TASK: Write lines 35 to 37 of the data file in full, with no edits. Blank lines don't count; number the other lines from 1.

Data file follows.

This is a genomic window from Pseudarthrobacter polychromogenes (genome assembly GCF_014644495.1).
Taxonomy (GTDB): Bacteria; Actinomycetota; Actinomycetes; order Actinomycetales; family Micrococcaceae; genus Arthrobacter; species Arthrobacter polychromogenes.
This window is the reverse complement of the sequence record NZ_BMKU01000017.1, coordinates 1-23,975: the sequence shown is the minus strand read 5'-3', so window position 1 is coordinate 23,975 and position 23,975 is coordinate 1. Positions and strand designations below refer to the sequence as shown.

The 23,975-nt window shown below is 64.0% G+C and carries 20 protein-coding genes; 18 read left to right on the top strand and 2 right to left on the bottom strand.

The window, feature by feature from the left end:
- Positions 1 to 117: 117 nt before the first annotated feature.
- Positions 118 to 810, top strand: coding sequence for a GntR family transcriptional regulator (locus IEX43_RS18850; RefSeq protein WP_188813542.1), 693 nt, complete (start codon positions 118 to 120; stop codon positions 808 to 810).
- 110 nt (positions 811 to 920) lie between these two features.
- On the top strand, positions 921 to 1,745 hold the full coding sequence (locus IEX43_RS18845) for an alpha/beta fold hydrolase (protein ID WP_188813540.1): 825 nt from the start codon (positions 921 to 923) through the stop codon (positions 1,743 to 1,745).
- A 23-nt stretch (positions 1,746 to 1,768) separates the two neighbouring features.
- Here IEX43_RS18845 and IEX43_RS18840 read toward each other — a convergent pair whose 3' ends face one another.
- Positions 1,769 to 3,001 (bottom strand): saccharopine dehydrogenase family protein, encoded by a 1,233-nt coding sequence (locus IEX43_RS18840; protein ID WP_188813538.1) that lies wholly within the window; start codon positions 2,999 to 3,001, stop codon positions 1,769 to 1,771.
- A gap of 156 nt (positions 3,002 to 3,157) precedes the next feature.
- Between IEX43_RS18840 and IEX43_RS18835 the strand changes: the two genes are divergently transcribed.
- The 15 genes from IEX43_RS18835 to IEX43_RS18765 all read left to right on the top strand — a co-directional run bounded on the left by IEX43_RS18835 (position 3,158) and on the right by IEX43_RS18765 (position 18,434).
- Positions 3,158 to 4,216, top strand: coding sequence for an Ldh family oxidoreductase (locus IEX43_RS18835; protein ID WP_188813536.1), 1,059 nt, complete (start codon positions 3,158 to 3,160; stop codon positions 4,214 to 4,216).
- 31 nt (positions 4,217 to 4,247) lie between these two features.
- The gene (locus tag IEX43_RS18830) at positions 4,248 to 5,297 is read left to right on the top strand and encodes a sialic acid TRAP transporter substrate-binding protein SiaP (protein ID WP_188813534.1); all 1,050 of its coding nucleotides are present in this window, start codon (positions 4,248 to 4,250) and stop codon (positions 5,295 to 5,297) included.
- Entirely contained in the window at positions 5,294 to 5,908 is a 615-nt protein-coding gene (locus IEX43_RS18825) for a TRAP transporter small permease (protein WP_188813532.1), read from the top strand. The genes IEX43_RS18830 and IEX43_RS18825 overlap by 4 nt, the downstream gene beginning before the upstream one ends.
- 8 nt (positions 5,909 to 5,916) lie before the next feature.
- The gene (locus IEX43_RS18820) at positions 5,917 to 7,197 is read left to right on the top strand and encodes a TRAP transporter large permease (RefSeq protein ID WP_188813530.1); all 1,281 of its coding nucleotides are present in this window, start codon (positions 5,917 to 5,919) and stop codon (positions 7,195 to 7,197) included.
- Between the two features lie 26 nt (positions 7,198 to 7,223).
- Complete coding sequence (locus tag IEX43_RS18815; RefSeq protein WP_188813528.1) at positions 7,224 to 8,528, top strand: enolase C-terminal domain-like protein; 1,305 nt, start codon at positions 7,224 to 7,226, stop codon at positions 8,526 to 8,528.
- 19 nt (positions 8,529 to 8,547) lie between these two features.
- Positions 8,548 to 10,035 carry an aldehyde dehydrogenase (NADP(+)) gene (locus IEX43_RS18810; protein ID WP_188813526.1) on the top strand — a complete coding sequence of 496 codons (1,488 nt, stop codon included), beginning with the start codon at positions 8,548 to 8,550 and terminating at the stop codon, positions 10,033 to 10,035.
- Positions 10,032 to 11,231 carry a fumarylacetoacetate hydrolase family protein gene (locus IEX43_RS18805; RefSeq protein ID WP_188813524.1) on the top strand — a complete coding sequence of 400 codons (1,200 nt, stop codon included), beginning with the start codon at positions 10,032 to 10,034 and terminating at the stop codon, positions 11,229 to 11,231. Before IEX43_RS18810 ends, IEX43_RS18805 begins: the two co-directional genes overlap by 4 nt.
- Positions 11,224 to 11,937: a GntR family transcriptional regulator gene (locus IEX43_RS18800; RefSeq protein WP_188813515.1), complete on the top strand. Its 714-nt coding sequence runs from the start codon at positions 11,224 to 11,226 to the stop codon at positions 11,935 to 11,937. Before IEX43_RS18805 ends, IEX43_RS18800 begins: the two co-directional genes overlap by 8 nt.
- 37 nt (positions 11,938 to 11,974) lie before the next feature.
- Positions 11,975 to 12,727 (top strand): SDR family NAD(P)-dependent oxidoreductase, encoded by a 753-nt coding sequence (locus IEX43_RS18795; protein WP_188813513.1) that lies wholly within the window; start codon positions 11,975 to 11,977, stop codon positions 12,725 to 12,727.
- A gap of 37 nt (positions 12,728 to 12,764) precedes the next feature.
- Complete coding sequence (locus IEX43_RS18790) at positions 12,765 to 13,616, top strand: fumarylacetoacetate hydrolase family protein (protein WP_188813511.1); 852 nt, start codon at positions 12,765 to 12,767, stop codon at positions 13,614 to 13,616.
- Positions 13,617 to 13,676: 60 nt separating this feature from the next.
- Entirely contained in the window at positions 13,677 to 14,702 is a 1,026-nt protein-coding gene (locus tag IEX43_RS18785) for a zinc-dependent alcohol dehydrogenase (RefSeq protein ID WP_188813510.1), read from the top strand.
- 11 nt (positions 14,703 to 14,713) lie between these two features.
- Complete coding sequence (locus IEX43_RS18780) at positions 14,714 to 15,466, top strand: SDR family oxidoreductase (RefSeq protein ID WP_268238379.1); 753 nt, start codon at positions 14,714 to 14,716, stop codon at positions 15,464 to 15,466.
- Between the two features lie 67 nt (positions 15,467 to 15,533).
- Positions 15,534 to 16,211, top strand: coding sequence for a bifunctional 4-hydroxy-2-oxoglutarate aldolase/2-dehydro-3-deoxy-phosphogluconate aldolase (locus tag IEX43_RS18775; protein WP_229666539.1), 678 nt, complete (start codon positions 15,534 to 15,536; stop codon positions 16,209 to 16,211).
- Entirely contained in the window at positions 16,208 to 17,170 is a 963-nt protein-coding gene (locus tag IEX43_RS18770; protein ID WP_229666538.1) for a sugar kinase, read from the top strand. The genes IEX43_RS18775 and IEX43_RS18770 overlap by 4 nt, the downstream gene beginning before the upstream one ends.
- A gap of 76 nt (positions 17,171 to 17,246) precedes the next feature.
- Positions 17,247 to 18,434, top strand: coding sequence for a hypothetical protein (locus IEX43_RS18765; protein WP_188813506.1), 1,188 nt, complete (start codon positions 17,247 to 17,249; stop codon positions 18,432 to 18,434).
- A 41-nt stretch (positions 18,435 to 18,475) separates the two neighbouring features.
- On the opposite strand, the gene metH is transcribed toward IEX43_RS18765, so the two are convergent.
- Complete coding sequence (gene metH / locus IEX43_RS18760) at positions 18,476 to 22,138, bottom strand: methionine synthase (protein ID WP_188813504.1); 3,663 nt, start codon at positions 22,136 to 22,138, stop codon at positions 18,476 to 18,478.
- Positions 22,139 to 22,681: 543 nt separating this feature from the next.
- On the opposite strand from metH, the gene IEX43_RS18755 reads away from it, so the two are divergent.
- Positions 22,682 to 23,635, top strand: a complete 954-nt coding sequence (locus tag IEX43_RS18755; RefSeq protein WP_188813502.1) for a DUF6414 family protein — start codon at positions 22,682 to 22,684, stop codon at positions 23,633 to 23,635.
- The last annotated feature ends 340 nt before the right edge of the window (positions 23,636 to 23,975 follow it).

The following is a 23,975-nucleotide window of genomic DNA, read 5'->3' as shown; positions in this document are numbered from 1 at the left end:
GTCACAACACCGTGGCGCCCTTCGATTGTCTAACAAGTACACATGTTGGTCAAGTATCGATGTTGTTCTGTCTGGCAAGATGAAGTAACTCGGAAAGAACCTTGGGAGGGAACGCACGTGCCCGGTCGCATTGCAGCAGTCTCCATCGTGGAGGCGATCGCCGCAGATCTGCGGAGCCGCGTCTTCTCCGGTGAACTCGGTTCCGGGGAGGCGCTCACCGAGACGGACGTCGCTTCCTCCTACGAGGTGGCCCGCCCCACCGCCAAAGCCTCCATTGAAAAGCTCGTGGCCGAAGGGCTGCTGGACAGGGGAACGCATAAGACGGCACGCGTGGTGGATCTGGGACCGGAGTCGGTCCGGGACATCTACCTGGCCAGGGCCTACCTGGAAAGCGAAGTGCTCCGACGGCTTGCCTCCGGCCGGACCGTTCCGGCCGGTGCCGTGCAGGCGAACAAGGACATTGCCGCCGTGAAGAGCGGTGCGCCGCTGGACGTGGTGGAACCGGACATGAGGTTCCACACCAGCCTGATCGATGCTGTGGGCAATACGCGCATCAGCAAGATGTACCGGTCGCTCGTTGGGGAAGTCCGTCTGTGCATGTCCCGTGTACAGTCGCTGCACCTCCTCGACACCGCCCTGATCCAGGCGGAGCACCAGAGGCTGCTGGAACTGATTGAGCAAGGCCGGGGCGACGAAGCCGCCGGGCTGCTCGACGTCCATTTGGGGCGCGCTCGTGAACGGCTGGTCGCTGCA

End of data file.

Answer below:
- Complete coding sequence (locus IEX43_RS18780) at positions 14,714 to 15,466, top strand: SDR family oxidoreductase (RefSeq protein ID WP_268238379.1); 753 nt, start codon at positions 14,714 to 14,716, stop codon at positions 15,464 to 15,466.
- Between the two features lie 67 nt (positions 15,467 to 15,533).
- Positions 15,534 to 16,211, top strand: coding sequence for a bifunctional 4-hydroxy-2-oxoglutarate aldolase/2-dehydro-3-deoxy-phosphogluconate aldolase (locus tag IEX43_RS18775; protein WP_229666539.1), 678 nt, complete (start codon positions 15,534 to 15,536; stop codon positions 16,209 to 16,211).